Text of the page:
Tassos Coulaloglou

Tassos Coulaloglou (Collective Campaign for Peace – COCAP): Tassos was born and raised in New Jersey. He attended the University of Wisconsin (UW) and graduated with his BS in Political Science in 2001. Tassos spent one year studying abroad at Utrecht University in Holland while in his final year at UW, After graduation, Tassos moved to Lithuania to become a freelance journalist and teach high-school history and English as a second language. In 2004, he returned to the States to work as a team leader with the League of Conservation's Envirovictory political campaign in Milwaukee. He returned to Eastern Europe the following year and resumed writing before starting graduate school. At the time of his fellowship, Tassos was studying for a Master's degree in International Relations and Diplomacy offered jointly by Leiden University and the Clingendael in Holland. After his fellowship, Tassos wrote: “...now in class, I try to break the Euro/America-centric positions that seem to dominate and ask what the Nepali view would be…this fellowship pushed me to understand a people, to think in their terms."

Himal Ethnicity part 2

02 Aug

Called mani stones, these rocks have carvings of the Buddhist mantra, om mani padme hum.

Culturally, the people are very distinct from their southern countrymen. Buddhist in ritual with a sprinkling of polytheistic animism, the religion of this region is an interesting mix of Hinduism, Buddhism and the ancient indigenous Bon religion. The people also look the part, with more Tibetan features and dress.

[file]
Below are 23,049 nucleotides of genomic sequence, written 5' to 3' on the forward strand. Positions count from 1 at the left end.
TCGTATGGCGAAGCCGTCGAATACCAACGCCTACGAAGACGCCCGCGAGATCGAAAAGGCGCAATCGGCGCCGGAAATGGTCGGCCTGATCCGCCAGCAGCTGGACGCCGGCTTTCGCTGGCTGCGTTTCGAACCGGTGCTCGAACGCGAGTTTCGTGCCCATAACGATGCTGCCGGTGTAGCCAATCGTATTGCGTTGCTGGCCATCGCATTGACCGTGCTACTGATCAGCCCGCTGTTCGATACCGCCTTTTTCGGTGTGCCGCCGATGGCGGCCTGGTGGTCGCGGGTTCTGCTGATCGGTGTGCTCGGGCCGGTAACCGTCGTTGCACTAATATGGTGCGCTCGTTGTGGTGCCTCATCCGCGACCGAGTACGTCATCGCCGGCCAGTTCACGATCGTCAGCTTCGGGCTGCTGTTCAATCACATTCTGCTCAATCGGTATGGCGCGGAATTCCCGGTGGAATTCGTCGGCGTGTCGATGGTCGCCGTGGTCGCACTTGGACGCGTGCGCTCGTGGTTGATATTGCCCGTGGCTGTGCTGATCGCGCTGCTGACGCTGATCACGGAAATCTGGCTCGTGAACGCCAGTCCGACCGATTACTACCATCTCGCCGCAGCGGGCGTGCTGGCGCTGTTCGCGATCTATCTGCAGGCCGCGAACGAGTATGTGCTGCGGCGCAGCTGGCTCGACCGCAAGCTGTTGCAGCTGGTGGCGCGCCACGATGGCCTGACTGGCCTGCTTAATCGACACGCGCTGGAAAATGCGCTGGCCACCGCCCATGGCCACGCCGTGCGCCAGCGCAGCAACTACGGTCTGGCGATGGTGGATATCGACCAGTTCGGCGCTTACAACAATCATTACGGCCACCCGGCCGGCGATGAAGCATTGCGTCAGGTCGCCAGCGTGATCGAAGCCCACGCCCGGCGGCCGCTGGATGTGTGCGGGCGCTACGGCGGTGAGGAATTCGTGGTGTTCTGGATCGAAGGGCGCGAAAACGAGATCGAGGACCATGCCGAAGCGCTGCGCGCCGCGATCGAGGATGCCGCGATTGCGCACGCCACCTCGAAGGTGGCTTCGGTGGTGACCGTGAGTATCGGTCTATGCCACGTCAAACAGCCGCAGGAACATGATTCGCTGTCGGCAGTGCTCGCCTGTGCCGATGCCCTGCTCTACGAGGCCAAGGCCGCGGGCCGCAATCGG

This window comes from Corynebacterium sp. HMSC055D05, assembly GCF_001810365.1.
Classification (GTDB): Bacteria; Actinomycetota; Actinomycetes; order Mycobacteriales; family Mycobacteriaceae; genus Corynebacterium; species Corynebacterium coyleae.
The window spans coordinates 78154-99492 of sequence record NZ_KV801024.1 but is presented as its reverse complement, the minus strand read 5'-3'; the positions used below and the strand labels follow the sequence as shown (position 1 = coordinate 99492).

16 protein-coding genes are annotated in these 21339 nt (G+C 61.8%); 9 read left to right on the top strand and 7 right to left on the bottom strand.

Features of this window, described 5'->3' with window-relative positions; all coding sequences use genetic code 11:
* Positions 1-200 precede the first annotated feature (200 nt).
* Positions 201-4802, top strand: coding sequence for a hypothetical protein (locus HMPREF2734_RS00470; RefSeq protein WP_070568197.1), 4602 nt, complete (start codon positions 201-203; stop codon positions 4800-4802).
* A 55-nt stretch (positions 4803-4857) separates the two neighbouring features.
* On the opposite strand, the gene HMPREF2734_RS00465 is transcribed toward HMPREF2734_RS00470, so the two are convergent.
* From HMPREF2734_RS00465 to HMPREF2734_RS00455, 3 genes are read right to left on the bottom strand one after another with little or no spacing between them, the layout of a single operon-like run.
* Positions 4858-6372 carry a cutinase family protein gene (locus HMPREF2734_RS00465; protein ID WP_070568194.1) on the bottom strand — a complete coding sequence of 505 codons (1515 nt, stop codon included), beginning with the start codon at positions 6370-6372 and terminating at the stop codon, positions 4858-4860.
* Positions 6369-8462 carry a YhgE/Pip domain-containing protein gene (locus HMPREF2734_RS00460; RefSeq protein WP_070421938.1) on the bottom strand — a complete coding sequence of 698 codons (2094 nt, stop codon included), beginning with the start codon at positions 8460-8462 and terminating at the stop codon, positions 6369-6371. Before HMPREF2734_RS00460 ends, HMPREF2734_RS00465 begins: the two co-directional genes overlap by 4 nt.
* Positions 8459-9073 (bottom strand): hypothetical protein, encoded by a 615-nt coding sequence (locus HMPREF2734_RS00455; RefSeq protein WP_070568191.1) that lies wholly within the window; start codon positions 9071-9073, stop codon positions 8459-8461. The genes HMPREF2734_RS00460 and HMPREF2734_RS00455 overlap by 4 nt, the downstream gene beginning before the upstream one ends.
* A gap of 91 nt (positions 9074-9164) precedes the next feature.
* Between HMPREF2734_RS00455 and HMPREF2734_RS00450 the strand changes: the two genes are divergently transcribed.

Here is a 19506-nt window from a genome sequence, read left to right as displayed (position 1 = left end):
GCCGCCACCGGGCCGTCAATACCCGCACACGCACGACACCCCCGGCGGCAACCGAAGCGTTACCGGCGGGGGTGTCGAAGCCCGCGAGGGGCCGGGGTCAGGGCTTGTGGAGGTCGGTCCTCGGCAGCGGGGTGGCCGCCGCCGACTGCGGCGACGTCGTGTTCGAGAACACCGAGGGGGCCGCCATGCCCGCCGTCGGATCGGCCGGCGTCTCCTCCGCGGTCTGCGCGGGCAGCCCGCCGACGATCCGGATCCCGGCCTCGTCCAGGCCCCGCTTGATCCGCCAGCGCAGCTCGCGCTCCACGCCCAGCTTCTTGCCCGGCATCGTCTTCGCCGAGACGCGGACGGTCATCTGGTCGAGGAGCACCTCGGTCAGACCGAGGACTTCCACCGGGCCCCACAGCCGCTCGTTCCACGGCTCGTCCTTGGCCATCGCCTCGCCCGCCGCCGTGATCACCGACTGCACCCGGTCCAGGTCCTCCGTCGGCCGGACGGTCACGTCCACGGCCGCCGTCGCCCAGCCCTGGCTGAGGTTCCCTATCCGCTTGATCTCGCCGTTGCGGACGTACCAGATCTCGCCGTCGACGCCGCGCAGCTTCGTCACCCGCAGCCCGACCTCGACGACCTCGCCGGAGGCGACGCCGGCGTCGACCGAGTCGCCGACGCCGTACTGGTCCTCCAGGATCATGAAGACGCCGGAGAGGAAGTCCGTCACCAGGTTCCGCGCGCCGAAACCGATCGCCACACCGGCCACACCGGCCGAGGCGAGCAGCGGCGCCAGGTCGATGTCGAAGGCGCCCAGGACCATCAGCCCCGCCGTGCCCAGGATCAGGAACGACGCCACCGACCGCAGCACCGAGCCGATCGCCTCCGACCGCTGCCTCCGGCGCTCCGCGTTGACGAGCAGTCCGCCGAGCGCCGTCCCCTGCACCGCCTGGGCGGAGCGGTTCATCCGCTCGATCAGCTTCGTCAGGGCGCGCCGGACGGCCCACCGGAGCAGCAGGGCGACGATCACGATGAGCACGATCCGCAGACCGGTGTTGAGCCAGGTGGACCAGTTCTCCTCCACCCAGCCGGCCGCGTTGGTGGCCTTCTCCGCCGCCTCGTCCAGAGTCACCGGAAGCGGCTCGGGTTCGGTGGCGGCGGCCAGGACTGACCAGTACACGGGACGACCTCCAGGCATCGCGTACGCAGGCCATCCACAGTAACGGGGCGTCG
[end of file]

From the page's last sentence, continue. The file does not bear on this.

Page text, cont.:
These colorful ladies are preparing offerings and greetings to the third highest lama in Tibetan Buddhism. I was lucky enough to be there to witness his blessing of the new temple erected in the holy town of Muktinath (and get a personal blessing).

The lama himself, on white horse and under the umbrella.

Nepali, as it is almost everywhere, is only spoken with outsiders, people who do not understand the local dialect of the region. So everyone speaks at least two languages, their home dialect and Nepali. And if you are educated (usually men who attend private school), then English as well. In the particular region where I visited, the local language was a western Tibetan dialect.

What remains unclear to me is what unites all these various ethnic groups of Nepal. Is it just the language? I doubt it.

I’m sure at one point it was the king, but I think the only way the king unites people these days is their hatred of the man. From reading the blogs of the other peace fellows, you also feel how tense it can be between different minorities and groups. They are, of course, in the terai, which has more of these groups butting up against each other (it’s also much HOTTER, which never helps to alleviate tensions).

What seems clear is that after two months of living in Nepal, I’m still trying to figure out what it means to be Nepali. I’m not expecting to figure it out in the short time I have left here, but this ancient kingdom with its rich and vibrant history and culture must allow everyone a stake in the future of the country.

To say the elections in November are crucial is obvious. But more importantly, and perhaps more potentially problematic, will be how to give everyone a voice after the votes are counted and it becomes clear how many seats (and power) each group has. Then the task will be to have them understand that the minority in a democracy plays as significant role as the majority.

Future leaders? Let’s hope so. Women’s issues need serious attention. For a peek at just one of the issues, check out Nicole’s blog on uterine prolapse.

Posted By Tassos Coulaloglou

Posted Aug 2nd, 2007

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